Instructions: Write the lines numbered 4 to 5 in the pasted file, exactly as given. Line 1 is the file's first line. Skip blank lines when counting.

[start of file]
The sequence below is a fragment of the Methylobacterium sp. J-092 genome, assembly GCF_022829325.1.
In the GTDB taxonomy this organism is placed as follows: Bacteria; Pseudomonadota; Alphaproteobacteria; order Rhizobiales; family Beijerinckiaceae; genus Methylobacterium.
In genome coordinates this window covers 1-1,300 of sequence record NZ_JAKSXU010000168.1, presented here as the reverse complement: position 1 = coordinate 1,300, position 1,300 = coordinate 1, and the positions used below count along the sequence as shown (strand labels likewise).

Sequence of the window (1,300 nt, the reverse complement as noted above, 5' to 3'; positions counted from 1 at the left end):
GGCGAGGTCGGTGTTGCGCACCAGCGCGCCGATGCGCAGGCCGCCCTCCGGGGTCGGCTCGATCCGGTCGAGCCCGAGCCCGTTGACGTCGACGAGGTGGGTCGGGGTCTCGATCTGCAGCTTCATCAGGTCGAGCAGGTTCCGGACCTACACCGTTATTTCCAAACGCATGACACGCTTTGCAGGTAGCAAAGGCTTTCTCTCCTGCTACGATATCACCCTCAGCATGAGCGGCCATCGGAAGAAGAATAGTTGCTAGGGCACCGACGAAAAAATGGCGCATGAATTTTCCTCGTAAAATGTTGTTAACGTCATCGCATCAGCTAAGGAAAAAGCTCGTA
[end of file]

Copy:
Sequence of the window (1,300 nt, the reverse complement as noted above, 5' to 3'; positions counted from 1 at the left end):
GGCGAGGTCGGTGTTGCGCACCAGCGCGCCGATGCGCAGGCCGCCCTCCGGGGTCGGCTCGATCCGGTCGAGCCCGAGCCCGTTGACGTCGACGAGGTGGGTCGGGGTCTCGATCTGCAGCTTCATCAGGTCGAGCAGGTTCCGGACCTACACCGTTATTTCCAAACGCATGACACGCTTTGCAGGTAGCAAAGGCTTTCTCTCCTGCTACGATATCACCCTCAGCATGAGCGGCCATCGGAAGAAGAATAGTTGCTAGGGCACCGACGAAAAAATGGCGCATGAATTTTCCTCGTAAAATGTTGTTAACGTCATCGCATCAGCTAAGGAAAAAGCTCGTA